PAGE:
Hey, I’m a young girl .. 20. I love reading blogs and forums etc. I’m new to the dating scene so I read a lot so I can get tips! Lol question.. Is it appropriate for a woman to slip away when the bill comes? Or does that make her look bad?

  • Mary

    IMHO if a man uses a coupon on a first date he’s a keeper!

  • PolishKnightUSA

    Here’s an idea: It’s none of her business.

    If she’s not paying, then she shouldn’t be watching him pay. The operative words here are “Thank” and “You” and that’s it. My future wife excused herself to go to the bathroom. It’s as gauche for a man to take out his wallet and show his credit card as it is for a woman to flash her chest. The proper thing for him to do is to quietly go to the server and ask for the check and then pay up front and deal with any coupons separately.

    In addition, another suggestion: He should order. Otherwise, he’s just an ATM machine/vending machine. He should ask her what looks good and then decide what to order keeping in mind the price. She wants to be liberated? Let her pay and then she can make the choices!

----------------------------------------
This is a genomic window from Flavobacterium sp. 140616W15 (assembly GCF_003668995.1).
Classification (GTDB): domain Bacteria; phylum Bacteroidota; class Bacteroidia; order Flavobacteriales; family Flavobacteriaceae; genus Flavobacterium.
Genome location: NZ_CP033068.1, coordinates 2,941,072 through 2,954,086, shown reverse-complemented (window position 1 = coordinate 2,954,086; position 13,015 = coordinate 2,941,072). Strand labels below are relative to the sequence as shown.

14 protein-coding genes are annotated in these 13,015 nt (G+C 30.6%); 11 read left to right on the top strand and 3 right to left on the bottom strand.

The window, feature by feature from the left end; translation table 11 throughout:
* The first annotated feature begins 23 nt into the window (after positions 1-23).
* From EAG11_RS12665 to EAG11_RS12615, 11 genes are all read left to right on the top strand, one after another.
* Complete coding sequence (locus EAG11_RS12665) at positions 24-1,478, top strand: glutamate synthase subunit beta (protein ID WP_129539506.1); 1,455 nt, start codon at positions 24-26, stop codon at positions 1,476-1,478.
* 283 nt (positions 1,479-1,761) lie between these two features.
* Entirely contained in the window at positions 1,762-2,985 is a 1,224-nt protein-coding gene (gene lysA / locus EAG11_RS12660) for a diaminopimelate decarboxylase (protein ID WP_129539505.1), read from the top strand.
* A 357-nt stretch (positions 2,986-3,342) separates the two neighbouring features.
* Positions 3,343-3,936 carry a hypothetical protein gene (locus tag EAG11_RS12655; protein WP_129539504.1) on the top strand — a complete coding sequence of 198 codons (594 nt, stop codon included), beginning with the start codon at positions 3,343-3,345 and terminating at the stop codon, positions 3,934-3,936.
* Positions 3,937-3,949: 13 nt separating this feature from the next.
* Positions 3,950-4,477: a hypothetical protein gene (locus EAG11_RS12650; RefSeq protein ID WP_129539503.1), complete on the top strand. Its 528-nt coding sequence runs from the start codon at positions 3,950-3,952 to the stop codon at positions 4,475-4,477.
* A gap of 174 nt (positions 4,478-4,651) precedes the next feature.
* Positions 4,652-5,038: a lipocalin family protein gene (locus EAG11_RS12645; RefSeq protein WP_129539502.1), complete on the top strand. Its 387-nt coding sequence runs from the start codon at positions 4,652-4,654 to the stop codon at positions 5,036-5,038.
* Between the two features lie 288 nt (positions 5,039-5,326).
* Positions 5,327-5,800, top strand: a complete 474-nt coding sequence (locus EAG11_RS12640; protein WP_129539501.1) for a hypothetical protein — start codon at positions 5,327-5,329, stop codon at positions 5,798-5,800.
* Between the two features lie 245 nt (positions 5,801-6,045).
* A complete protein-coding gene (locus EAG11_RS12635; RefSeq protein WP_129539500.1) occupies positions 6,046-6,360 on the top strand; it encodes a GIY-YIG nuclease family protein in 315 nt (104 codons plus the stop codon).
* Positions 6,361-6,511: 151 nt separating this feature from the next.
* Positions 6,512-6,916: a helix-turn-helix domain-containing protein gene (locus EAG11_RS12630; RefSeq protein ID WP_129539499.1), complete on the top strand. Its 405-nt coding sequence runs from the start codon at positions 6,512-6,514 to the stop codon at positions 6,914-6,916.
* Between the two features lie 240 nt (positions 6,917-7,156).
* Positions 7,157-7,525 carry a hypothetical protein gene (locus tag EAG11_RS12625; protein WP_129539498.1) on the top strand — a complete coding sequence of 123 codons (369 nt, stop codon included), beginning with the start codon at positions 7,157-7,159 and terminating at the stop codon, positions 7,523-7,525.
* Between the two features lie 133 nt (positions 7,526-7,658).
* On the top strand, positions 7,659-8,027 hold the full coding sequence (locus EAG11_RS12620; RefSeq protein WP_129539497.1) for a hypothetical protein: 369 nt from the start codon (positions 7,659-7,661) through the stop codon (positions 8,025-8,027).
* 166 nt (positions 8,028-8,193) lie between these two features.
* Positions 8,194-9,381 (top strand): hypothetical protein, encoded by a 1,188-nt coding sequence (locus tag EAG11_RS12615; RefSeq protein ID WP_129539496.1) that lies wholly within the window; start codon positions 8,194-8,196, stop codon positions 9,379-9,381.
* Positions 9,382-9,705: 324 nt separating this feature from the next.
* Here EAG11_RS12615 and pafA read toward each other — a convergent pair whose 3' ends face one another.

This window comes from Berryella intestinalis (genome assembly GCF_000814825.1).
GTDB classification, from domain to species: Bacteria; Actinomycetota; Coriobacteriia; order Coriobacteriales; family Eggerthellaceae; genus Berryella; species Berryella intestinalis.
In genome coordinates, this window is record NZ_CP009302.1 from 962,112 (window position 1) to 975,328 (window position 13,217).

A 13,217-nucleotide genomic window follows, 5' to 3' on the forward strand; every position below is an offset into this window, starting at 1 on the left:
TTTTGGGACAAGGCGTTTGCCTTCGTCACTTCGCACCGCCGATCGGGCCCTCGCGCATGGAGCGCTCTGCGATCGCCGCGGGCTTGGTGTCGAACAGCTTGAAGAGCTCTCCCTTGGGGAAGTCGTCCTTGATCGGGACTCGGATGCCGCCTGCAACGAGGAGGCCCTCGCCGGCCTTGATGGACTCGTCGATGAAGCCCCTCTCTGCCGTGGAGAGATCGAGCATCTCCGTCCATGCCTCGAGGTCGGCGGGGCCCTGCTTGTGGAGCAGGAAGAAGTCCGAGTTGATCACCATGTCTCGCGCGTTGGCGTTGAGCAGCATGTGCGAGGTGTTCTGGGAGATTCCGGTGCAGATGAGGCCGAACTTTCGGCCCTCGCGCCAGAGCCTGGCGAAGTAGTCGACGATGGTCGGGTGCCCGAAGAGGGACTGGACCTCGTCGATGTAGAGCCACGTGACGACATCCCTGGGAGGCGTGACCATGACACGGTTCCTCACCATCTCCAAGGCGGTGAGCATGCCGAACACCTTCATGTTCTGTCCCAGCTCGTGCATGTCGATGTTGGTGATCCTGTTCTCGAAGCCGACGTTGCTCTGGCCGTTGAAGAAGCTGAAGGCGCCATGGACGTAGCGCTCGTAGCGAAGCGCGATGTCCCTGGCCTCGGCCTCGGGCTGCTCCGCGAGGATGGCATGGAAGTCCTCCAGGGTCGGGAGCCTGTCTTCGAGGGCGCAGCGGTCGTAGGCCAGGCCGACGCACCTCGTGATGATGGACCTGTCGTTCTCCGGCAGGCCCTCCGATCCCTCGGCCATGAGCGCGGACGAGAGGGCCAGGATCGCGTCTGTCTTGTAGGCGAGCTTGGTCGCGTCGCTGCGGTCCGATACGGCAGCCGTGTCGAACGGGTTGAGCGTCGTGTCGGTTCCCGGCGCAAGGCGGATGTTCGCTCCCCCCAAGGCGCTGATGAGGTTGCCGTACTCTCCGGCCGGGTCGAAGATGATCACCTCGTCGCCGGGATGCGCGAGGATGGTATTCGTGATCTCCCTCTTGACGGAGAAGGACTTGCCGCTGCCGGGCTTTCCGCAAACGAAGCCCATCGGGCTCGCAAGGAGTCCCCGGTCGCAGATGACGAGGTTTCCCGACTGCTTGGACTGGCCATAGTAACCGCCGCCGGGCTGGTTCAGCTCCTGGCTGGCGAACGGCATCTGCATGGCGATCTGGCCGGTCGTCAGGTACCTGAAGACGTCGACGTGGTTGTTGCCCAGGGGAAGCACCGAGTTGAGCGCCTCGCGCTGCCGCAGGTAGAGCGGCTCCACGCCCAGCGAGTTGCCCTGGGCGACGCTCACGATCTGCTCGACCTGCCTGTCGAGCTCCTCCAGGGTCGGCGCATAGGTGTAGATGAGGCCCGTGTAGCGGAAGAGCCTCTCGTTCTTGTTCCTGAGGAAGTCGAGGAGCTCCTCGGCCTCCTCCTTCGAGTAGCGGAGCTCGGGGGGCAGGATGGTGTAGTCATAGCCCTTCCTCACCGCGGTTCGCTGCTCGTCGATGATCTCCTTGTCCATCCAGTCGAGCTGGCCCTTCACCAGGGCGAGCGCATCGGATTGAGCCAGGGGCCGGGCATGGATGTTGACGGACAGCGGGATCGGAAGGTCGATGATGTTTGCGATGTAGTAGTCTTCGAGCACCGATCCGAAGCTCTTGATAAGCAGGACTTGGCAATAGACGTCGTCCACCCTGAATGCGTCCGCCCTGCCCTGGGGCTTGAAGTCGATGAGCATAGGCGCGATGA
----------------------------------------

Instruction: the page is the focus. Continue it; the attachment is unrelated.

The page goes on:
• Justin_SW

    This is one of the mysteries of females that I don’t think I’ll ever figure out. My girlfriend got upset with me on Valentine’s day when I took her out for a movie, which was her idea and choice of activity. I used a movie theater gift card I received over Christmas to pay for the tickets and a coupon for free popcorn I received in a coupon book and she got mad stating “you’re using every discount you can find for our Valentine’s date!”. I even said that I’d pay full price if the method by which I got movie tickets and popcorn was such a concerning matter to her and she STILL wasn’t happy. It boggles the rational mind.

  • Justin_SW

    That’s a funny point. For all the ‘equal rights’ activists in society today it’s sure rare to see one of these same female activists advocate for an equal right to pay for dinner and/or entertainment on dates.